Don't be duped by bogus "apps"

CHARLOTTE, NC (WBTV) - Have a smartphone?  Then you have probably downloaded apps that you cannot live without and maybe a few you could.

Many of us are careful to ONLY download apps in our phone's official store.  That makes us feel safe.  However, we learned recently that is no insurance policy.

When you shop in your official phone store online, it feels like it has the "Good Housekeeping" seal of approval.  Unfortunately, consumers are learning you might want to think twice before downloading from that store.

According to a recent report in the Wall Street Journal, there are more than 250,000 apps that you can choose from online stores and it has created a new cottage industry.  Everyone loves the free or fairly inexpensive applications which can provide news on the go, a game to entertain the kids, or make online purchases.

But cyber expert Theresa Payton warns us to be careful so you download a good app and not a dud or worse!


If you have a Droid, Google does not have employees check software and YOU are basically the tester as the consumer.  Google says this is to insure apps get to market quickly and without delay.

If you have an Apple or BlackBerry, you are not completely safe BUT you have a safeguard -- they do have employees checking the software before it goes for sale.

In December, Droid owners were shocked to learn that bad mobile banking apps were in the phone store!  Thankfully the apps were pulled very quickly and it was reported that nobody was hurt by the apps.

The other phone makers have had some apps slip through their quality processes and thankfully damages have been minimal to none so far.


Theresa suggests 3 quick tips to avoid the cyberduds and cyberthugs when downloading apps…

BE SKEPTICAL:  The best defense in this fight?  It's you.  Be skeptical and always double check before you download.


TRACKING TRENDS – Stay Informed About the Latest Cyberthug Activity:

  1. Mobile security firm, Lookout, keeps on top of the latest cybercreep trends and how they try to trick you.  See their Company Blog at:

2.  The Wall Street Journal Technology section tracks smartphone and other devices for security issues.  See their recent article on smartphones at: and both list banks that had fake banking apps created by "09Droid" that were sold in the Droid store and eventually pulled.  Those apps included some WBTV viewers' banks:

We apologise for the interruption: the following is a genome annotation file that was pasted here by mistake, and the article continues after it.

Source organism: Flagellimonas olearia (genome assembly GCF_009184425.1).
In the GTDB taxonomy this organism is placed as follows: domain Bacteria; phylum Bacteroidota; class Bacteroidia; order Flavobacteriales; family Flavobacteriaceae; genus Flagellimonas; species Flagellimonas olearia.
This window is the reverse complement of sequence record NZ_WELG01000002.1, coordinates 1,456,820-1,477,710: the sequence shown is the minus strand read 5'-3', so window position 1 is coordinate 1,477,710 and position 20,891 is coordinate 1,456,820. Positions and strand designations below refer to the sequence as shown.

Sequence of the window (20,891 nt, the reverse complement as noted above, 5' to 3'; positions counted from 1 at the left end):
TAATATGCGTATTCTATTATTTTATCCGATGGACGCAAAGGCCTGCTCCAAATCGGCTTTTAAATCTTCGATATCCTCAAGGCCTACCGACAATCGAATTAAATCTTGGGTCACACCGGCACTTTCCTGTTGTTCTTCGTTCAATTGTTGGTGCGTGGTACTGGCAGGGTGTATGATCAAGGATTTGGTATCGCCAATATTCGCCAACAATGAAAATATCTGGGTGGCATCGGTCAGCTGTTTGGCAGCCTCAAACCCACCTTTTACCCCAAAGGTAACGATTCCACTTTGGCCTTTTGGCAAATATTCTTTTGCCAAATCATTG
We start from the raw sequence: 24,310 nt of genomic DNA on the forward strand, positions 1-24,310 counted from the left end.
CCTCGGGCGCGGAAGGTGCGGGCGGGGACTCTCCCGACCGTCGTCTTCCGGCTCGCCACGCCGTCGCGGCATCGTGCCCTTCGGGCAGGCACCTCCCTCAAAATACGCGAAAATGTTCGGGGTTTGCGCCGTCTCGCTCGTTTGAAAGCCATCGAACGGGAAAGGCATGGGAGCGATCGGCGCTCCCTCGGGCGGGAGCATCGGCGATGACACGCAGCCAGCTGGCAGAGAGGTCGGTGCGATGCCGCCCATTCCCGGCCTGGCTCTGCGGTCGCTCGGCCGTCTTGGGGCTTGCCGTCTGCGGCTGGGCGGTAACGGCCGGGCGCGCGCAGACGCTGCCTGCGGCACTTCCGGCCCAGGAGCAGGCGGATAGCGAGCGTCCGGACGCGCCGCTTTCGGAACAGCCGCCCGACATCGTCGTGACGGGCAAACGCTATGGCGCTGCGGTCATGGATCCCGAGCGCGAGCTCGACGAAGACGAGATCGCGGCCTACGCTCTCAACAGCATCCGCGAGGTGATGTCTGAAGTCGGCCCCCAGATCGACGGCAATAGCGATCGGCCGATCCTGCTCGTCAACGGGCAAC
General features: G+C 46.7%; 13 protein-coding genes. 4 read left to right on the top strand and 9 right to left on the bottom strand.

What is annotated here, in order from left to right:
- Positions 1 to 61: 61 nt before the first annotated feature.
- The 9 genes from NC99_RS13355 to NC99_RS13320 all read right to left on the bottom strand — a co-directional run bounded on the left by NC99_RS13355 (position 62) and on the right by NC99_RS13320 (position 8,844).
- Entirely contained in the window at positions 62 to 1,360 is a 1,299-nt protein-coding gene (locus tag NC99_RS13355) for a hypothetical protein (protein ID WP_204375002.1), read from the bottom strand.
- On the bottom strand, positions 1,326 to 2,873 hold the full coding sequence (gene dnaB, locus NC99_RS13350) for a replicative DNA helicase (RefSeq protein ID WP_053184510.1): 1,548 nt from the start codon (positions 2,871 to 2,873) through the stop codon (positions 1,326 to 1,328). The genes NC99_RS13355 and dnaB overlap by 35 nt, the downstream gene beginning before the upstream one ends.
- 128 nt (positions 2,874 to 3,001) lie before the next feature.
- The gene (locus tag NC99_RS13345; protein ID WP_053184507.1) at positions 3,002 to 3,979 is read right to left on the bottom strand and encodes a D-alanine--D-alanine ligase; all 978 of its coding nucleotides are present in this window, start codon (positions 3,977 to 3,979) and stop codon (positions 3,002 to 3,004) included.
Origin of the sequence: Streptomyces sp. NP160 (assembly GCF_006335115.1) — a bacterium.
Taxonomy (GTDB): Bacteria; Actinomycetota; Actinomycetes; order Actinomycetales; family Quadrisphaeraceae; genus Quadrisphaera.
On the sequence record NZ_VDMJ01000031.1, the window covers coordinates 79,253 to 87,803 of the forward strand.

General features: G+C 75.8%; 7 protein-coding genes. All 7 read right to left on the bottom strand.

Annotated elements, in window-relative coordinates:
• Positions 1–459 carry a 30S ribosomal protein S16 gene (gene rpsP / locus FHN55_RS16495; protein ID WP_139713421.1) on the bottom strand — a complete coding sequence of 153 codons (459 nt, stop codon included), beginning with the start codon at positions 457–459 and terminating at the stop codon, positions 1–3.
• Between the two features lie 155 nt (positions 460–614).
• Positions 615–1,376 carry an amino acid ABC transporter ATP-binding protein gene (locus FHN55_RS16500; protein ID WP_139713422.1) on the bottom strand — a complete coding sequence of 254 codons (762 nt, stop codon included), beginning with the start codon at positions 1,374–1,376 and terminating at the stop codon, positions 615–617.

Bank of America, Wachovia, Wells Fargo, SunTrust, BB&T,  and Chase.  For a more complete listing refer to or


  1. BANK ACCOUNTS:  If you think your may have compromised your bank account, contact your bank and local law enforcement.  Change all passwords immediately using a computer.
  2. SOCIAL MEDIA ACCOUNTS:  If you think you may have compromised your Facebook, email, Twitter or other social media accounts, change the passwords immediately and contact each site
  3. FEDERAL TRADE COMMISSION:  Report all suspicious activity that may involve fraud at
  4. SMARTPHONE OR DEVICE:  If you think your device has a malicious application on it, contact your service provider immediately


To report an issue with an app, you can do so by calling or submitting it online.  Instructions to initiate a call, chat, or submit a problem online are located at:

Verizon / Droid:

Verizon asks that you flag the application for inappropriate content.  See for instructions.

Documentation of fraud or similar abuse can be sent to Verizon via an email at



MEME (rhymes with CREAM pronounced MEEM) – It takes its meaning from a Greek root that translates as "something imitated".  An Internet Meme is content that spreads like wildfire across the internet.  Usually a joke or a rumor.  The most famous meme is Lolcats – which are funny pictures of cats with captions on them that make you Laugh out Loud.  Another familiar internet meme was "Rick Rolling" where people sent  a link tricking people into clicking it and Rick Astley's "Never Gonna Give you Up" would play.  You can actually view or build the next meme  sensation at websites like !